In an interview with the Lansing State Journal late last week, Newsome stated that MSU was “the first school to reach out to me” after his transfer decision was announced. Newsome is expected to visit both campuses before making a final decision.

Regardless of where he lands, Newsome will be forced to sit out the 2016 season to satisfy NCAA transfer rules. He’d then have three years of eligibility remaining beginning in 2017.

Newsome was a four-star member of the Longhorns’ 2015 recruiting class, rated as the No. 27 receiver in the country and the No. 32 player at any position in the talent-rich state of Texas. As a true freshman last season, Newsome caught four passes for 23 yards.

Former LSU K Trent Domingue announces transfer to Texas

BATON ROUGE, LA - OCTOBER 17:  Trent Domingue #14 of the LSU Tigers kicks an extra point after scoring his own touchdown on a fake field goal against the Florida Gators  at Tiger Stadium on October 17, 2015 in Baton Rouge, Louisiana.  (Photo by Chris Graythen/Getty Images)
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Former LSU kicker Trent Domingue announced Sunday he is now a Texas Longhorn.

Domingue left LSU earlier this month under cloudy circumstances as the Bayou Bengals did not renew the senior’s scholarship despite the fact he was the only kicker the Tigers used last season.

“He was probably going to end up with a grant-and-aid,” LSU head coach Les Miles told the (Baton Rouge) Advocate following Domingue’s transfer. “He never came here with a promise of grant-in-aid. He walked on. He competed, did what he was supposed to do and he earned a grant. I told him, ‘If we’re in a position where we have a grant, it’s going to be yours.’ He just didn’t want to give me time to do that.”

Domingue booted in 13-of-17 field goal attempts and 49-of-50 extra points, good enough to earn him a nod as a Lou Groza Award semifinalist.

Domingue arrives to a team in desperate need of his services. Kicker Nick Rose, who also connected on 13-of-17 tries last season, graduated in 2015, leaving the Longhorns to sort among a collection of walk-ons until today’s news.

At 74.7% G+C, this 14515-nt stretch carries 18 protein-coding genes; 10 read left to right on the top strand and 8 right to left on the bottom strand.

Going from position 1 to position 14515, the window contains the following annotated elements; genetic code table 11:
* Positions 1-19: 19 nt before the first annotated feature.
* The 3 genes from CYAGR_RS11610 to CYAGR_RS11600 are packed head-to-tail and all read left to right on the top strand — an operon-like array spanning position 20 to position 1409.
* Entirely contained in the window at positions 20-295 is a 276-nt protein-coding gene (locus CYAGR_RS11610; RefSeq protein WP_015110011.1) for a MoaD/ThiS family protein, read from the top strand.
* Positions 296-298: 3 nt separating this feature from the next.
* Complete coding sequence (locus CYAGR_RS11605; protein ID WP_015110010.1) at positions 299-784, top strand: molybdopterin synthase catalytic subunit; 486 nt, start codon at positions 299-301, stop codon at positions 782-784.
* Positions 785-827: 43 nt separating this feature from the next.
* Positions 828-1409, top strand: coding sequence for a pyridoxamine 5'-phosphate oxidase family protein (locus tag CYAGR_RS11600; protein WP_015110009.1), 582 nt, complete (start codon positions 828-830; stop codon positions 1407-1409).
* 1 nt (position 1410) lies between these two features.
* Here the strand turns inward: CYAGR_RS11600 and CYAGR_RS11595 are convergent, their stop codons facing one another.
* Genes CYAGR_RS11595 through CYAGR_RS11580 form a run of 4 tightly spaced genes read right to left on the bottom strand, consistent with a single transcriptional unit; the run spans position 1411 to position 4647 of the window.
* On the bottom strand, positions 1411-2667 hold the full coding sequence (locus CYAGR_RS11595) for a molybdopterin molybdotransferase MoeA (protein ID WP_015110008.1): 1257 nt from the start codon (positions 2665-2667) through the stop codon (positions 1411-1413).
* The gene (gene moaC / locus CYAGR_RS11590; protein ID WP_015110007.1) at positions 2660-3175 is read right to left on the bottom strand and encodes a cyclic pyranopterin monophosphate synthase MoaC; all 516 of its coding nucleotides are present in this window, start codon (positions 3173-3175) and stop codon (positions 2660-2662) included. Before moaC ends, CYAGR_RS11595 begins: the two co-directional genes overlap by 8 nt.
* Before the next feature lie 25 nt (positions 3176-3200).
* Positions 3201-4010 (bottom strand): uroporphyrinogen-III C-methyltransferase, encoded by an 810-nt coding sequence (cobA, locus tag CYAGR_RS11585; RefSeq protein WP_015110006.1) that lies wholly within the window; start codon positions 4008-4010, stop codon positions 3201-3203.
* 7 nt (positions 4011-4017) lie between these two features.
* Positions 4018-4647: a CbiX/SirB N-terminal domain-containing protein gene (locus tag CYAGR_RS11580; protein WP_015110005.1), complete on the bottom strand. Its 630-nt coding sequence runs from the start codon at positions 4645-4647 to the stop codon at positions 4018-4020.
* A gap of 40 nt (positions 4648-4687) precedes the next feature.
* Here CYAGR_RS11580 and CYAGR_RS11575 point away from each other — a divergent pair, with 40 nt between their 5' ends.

Texas governor, lieutenant governor, UT president tweet support for Houston in Big 12 expansion

AUSTIN, TX - MARCH 4: Republican candidate for governor, Texas Attorney General Greg Abbott speaks to the press after voting in the Texas primary at Western Hills Church of Christ on March 4, 2014 in Austin, Texas. Abbott is planning to make stops in Houston and Dallas for get out-the-vote rallies ahead of the elections. (Photo by Erich Schlegel/Getty Images)
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Legend has it, Baylor would not be in the Big 12 had it not been for former Texas governor Ann Richards.

As the story goes, the old Big 8 was set to add Texas and Texas A&M and become The Big 10 But Not That Big Ten. The name needed some work. But realignment drama reached the Texas capitol, and Richards, a Baylor graduate, and Lieutenant Governor Bob Bullock, a Texas Tech graduate, forced their schools’ way in as well.

History, as we know, has a way of repeating itself, as current Texas governor Greg Abbott is now throwing his political weight behind Houston’s inclusion into the Big 12.

Abbott is a Texas graduate but lived and worked in Houston previously. And it’s, of course, the public university of the largest city in the state he governs.

How much Abbott’s support for the Coogs matters in the end remains to be seen, but his support marries that of Big 12 coaches’ in favor of Houston. For starters, the climate is different in Texas now than it was in the mid-90’s. Texas A&M already left for the SEC, and two of the four Lone Star squads in the Big 12 are privates.

Of course, there’s a chance Abbott’s support could be a massive jinx for Houston. Someone in the governor’s office famously tweeted congratulations to the Houston Astros for defeating the Kansas City Royals in last year’s American League Division Series only to see the Royals rally to defeat the Astros and win the World Series.

Update: Texas lieutenant governor Dan Patrick and University of Texas president Greg Fenves have also posted statements of support for Houston today.